21 Feb 2020
McAlister Family Law has been awarded Best Family Law Firm 2020 – England.Read more
Valentine’s Day is coming up: a day when every restaurant is fully booked with tables for two, the price of red roses skyrockets, and many couples end the day engaged to be married.
In recent years there have been calls – ignored, unsurprisingly – to ban engagement rings on the grounds of their being sexist. Matilde Suescun, writing for BBC 100 Women, wrote: "I believe engagement rings are anti-feminist, signifying that the woman with the ring belongs to another person."
There is something in this. Many anthropologists consider the giving of a ring it to be a tradition dating back to the ancient Egyptians, who believed circles were symbols of eternity. Wedded couples exchanged rings made out of braided reeds. These were worn on the left hand ring finger, which apparently had a vein, the Vena amoris, that ran directly to the heart, (romantic, but factually inaccurate).
In ancient Rome, the symbolism of betrothal rings was not so much about love as it was ownership. According to Pliny the Elder, the groom first gave the bride a gold ring to wear during the betrothal ceremony and at special events, then an iron ring to wear at home, signifying her binding legal agreement to his ownership of her.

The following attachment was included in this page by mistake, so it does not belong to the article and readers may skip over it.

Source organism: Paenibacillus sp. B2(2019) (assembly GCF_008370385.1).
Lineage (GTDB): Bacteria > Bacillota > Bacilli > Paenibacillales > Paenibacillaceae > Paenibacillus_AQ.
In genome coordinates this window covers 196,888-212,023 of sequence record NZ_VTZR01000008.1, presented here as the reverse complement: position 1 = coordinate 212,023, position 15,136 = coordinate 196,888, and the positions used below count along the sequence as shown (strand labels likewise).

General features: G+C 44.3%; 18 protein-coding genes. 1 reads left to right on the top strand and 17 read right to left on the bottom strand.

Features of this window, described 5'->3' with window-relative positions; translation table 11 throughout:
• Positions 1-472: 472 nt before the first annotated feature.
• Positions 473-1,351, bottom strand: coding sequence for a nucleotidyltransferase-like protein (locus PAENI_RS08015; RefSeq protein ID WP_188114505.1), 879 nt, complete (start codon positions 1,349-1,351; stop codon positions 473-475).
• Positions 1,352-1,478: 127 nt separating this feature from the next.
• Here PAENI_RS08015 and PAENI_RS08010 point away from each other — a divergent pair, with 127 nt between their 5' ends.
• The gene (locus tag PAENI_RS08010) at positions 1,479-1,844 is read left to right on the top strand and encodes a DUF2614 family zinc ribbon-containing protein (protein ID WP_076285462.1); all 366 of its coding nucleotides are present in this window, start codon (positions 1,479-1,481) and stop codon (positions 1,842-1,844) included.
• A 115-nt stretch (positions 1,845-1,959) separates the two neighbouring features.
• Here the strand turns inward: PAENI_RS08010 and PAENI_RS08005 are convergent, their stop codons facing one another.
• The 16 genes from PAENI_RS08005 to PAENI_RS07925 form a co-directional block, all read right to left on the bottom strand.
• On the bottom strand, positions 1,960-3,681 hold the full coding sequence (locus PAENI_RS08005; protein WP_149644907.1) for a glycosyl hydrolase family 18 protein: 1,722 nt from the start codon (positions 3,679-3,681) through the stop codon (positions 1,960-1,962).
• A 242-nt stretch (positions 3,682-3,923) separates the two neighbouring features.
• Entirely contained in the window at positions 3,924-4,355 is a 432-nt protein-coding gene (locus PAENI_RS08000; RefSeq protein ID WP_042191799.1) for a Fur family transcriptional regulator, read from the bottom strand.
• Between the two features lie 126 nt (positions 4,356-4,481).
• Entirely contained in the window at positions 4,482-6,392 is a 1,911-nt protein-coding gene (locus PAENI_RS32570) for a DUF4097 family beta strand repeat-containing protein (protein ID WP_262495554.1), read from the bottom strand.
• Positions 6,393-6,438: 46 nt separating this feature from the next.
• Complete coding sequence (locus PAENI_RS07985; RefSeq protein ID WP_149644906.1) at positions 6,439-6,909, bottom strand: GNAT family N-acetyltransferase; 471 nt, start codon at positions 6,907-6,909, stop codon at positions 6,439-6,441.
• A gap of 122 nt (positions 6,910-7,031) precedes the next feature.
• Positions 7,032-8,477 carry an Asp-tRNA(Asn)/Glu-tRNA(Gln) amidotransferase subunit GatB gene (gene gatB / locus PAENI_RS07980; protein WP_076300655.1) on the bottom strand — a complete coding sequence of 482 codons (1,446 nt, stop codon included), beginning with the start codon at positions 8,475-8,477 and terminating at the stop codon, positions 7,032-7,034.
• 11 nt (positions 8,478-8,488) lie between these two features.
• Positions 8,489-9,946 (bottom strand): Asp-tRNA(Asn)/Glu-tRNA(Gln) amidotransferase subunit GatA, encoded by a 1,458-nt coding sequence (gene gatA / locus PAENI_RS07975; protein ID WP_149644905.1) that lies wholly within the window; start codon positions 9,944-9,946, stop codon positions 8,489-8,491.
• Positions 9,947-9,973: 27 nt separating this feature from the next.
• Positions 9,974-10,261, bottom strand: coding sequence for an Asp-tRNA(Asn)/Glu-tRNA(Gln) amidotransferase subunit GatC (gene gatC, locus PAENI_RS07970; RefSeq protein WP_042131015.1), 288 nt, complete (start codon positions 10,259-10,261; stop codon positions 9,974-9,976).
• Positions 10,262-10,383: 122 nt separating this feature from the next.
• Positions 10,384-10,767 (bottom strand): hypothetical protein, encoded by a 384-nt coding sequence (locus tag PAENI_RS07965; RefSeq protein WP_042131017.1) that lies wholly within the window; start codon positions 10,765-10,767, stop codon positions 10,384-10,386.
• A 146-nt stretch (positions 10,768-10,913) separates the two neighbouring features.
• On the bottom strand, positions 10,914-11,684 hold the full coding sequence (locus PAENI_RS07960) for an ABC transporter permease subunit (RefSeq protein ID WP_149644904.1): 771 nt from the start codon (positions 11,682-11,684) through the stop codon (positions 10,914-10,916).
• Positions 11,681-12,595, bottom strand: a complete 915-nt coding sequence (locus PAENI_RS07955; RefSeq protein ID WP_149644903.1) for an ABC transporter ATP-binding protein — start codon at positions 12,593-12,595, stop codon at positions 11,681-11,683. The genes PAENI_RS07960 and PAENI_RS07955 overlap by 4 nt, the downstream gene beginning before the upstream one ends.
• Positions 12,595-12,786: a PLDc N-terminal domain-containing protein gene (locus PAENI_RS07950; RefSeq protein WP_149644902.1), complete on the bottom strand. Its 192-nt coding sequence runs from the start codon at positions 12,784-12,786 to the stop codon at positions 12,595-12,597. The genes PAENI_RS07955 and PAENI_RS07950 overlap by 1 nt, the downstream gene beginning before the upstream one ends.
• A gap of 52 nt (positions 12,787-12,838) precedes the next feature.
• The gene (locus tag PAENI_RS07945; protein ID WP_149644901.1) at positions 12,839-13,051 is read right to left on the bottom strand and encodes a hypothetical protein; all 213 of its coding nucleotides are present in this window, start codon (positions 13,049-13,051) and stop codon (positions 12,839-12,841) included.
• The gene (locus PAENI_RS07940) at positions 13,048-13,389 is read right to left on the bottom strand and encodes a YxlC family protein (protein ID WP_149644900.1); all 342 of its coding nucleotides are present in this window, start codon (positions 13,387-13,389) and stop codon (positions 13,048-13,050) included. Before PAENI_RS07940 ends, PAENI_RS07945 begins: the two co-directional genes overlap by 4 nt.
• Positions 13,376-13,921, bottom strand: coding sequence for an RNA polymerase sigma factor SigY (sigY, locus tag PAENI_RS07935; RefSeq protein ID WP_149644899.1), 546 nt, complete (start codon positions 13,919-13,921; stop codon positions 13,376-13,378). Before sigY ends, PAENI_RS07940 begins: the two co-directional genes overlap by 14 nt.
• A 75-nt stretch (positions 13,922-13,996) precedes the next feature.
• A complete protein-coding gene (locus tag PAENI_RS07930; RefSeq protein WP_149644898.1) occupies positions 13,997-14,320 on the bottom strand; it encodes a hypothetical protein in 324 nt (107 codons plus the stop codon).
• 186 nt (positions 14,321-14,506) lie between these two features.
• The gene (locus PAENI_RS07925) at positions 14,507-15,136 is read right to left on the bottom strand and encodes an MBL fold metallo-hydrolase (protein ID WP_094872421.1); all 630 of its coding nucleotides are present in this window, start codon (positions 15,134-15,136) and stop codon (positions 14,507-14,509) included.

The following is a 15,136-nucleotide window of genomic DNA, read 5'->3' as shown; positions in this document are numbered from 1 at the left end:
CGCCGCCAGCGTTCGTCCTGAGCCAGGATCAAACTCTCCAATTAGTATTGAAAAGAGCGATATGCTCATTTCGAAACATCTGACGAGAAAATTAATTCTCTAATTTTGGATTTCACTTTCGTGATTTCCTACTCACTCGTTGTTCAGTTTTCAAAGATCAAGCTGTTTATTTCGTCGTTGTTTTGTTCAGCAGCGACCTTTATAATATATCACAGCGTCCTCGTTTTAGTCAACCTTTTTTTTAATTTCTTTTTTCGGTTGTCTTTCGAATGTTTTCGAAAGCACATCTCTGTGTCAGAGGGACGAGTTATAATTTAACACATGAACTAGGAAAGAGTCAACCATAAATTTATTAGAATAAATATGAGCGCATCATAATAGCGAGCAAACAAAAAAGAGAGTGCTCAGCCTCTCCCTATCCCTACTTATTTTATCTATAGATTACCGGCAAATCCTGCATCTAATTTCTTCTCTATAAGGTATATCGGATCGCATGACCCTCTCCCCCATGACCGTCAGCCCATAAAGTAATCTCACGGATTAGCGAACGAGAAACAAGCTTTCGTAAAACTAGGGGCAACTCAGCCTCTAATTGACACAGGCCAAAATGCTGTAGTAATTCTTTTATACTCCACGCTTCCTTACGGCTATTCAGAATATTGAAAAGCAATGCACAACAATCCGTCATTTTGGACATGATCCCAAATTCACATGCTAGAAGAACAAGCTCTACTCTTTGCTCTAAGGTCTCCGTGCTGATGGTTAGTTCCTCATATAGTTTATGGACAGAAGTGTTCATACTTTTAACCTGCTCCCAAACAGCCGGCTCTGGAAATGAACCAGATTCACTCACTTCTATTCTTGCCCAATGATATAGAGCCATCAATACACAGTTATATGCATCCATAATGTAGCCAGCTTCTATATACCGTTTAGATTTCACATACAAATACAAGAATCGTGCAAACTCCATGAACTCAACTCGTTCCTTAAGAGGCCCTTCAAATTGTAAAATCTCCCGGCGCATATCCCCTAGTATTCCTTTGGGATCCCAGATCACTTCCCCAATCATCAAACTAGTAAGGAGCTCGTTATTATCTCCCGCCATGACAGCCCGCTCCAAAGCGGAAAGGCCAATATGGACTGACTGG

So you might concede that Matilde Suescun has a point.
However not every engagement leads to a wedding, and even for those who do get married, there may be a divorce later on down the line. As divorce lawyers, its not unusual for the soon-to-be-ex-couple to argue about who keeps the engagement ring, particularly if the ring was expensive.
One half of the couple will put forward the argument that they bought it, so they own it. The other half of the couple, naturally, will advance the argument that the ring was given to them as a gift, so they can claim rightful ownership.
The Law Reform (Miscellaneous Provisions) Act 1970 states:
“The gift of an engagement ring shall be presumed to be an absolute gift; this presumption may be rebutted by proving that the ring was given on the condition, express or implied, that it should be returned if the marriage did not take place for any reason.”
This means that unless there was an agreement to return the engagement ring if the wedding was cancelled, then the recipient is under no obligation to return the ring.
If the engagement ring is a family heirloom, perhaps passed down through the family for many generations – and the recipient was made aware of this at the time – then it is easier to succeed in an argument that the ring should be returned if the wedding is called off.
Many couples now enter into a prenuptial or postnuptial agreement and, if the parties feel really strongly about it, provision for the fate of the engagement ring can be included in the agreement as a specific term should the couple divorce. Otherwise, the same general rule applies: the engagement ring is an absolute gift (and therefore not returnable) unless there was a condition made about the ring being returned when it was given.
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